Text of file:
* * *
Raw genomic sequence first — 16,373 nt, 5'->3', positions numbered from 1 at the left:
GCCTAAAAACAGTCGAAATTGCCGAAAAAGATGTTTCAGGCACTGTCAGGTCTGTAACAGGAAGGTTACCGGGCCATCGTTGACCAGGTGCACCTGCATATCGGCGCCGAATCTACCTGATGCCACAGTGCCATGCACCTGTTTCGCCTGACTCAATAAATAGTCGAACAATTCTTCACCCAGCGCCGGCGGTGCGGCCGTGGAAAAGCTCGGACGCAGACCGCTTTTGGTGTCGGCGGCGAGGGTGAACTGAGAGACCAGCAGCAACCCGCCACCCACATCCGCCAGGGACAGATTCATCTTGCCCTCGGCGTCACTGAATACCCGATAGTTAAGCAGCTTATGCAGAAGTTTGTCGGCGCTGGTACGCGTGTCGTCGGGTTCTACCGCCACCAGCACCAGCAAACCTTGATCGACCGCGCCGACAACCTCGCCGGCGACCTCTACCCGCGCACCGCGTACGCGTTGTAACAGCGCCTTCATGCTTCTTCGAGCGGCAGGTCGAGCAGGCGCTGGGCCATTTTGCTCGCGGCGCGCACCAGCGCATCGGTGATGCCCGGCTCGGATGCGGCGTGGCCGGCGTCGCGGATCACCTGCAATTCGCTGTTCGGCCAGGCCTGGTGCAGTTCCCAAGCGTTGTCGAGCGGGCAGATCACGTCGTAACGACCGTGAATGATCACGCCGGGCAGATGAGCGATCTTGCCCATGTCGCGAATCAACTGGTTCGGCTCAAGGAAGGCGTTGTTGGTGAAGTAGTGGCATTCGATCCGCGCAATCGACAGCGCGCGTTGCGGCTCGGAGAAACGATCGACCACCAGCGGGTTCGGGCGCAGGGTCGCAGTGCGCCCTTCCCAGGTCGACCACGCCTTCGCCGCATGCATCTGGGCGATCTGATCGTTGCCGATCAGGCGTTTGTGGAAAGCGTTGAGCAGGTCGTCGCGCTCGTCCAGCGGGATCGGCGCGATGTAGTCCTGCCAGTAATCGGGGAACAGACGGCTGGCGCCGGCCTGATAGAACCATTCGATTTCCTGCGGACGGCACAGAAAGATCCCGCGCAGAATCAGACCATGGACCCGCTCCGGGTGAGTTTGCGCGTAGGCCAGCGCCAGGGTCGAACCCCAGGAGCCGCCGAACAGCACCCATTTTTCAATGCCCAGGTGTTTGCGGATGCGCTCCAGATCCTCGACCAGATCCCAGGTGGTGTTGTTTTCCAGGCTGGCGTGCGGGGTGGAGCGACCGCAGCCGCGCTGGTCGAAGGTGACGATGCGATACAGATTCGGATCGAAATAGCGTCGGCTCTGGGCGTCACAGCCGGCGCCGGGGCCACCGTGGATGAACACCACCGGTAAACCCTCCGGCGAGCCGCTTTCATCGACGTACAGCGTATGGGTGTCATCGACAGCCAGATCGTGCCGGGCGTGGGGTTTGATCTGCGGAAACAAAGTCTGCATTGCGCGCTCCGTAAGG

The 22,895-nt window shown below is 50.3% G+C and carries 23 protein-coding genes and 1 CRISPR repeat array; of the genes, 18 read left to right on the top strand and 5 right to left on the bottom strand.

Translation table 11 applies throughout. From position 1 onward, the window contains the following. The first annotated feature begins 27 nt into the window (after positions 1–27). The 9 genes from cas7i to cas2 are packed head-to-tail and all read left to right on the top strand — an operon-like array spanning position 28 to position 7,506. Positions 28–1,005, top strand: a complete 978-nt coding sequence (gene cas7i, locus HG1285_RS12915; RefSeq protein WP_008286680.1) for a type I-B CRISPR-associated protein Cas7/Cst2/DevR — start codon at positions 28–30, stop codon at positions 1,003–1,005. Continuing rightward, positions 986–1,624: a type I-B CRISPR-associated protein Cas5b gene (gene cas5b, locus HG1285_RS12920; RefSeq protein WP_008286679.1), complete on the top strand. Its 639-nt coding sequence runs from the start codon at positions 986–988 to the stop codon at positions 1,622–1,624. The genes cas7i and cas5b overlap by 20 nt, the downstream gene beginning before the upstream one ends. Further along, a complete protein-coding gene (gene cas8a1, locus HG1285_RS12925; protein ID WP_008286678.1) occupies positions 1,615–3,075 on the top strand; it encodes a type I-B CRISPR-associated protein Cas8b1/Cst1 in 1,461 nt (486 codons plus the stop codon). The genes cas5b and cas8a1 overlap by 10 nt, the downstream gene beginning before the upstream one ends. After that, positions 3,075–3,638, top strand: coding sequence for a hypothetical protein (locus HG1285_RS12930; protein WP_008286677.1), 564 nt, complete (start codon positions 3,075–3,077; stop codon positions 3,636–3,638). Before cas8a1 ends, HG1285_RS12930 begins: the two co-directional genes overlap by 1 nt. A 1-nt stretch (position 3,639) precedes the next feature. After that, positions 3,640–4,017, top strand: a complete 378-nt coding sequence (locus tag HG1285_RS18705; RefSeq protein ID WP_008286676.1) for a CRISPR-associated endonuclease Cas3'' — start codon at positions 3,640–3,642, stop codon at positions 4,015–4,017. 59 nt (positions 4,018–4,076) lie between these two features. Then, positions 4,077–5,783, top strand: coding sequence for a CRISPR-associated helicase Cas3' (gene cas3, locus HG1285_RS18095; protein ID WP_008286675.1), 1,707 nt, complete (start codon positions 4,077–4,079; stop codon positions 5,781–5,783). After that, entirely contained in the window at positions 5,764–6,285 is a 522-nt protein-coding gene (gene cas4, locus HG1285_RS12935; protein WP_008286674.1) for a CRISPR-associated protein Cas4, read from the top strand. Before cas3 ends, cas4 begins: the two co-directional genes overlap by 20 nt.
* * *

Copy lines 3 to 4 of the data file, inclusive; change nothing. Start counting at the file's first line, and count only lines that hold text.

The 22,895-nt window shown below is 50.3% G+C and carries 23 protein-coding genes and 1 CRISPR repeat array; of the genes, 18 read left to right on the top strand and 5 right to left on the bottom strand.

Translation table 11 applies throughout. From position 1 onward, the window contains the following. The first annotated feature begins 27 nt into the window (after positions 1–27). The 9 genes from cas7i to cas2 are packed head-to-tail and all read left to right on the top strand — an operon-like array spanning position 28 to position 7,506. Positions 28–1,005, top strand: a complete 978-nt coding sequence (gene cas7i, locus HG1285_RS12915; RefSeq protein WP_008286680.1) for a type I-B CRISPR-associated protein Cas7/Cst2/DevR — start codon at positions 28–30, stop codon at positions 1,003–1,005. Continuing rightward, positions 986–1,624: a type I-B CRISPR-associated protein Cas5b gene (gene cas5b, locus HG1285_RS12920; RefSeq protein WP_008286679.1), complete on the top strand. Its 639-nt coding sequence runs from the start codon at positions 986–988 to the stop codon at positions 1,622–1,624. The genes cas7i and cas5b overlap by 20 nt, the downstream gene beginning before the upstream one ends. Further along, a complete protein-coding gene (gene cas8a1, locus HG1285_RS12925; protein ID WP_008286678.1) occupies positions 1,615–3,075 on the top strand; it encodes a type I-B CRISPR-associated protein Cas8b1/Cst1 in 1,461 nt (486 codons plus the stop codon). The genes cas5b and cas8a1 overlap by 10 nt, the downstream gene beginning before the upstream one ends. After that, positions 3,075–3,638, top strand: coding sequence for a hypothetical protein (locus HG1285_RS12930; protein WP_008286677.1), 564 nt, complete (start codon positions 3,075–3,077; stop codon positions 3,636–3,638). Before cas8a1 ends, HG1285_RS12930 begins: the two co-directional genes overlap by 1 nt. A 1-nt stretch (position 3,639) precedes the next feature. After that, positions 3,640–4,017, top strand: a complete 378-nt coding sequence (locus tag HG1285_RS18705; RefSeq protein ID WP_008286676.1) for a CRISPR-associated endonuclease Cas3'' — start codon at positions 3,640–3,642, stop codon at positions 4,015–4,017. 59 nt (positions 4,018–4,076) lie between these two features. Then, positions 4,077–5,783, top strand: coding sequence for a CRISPR-associated helicase Cas3' (gene cas3, locus HG1285_RS18095; protein ID WP_008286675.1), 1,707 nt, complete (start codon positions 4,077–4,079; stop codon positions 5,781–5,783). After that, entirely contained in the window at positions 5,764–6,285 is a 522-nt protein-coding gene (gene cas4, locus HG1285_RS12935; protein WP_008286674.1) for a CRISPR-associated protein Cas4, read from the top strand. Before cas3 ends, cas4 begins: the two co-directional genes overlap by 20 nt.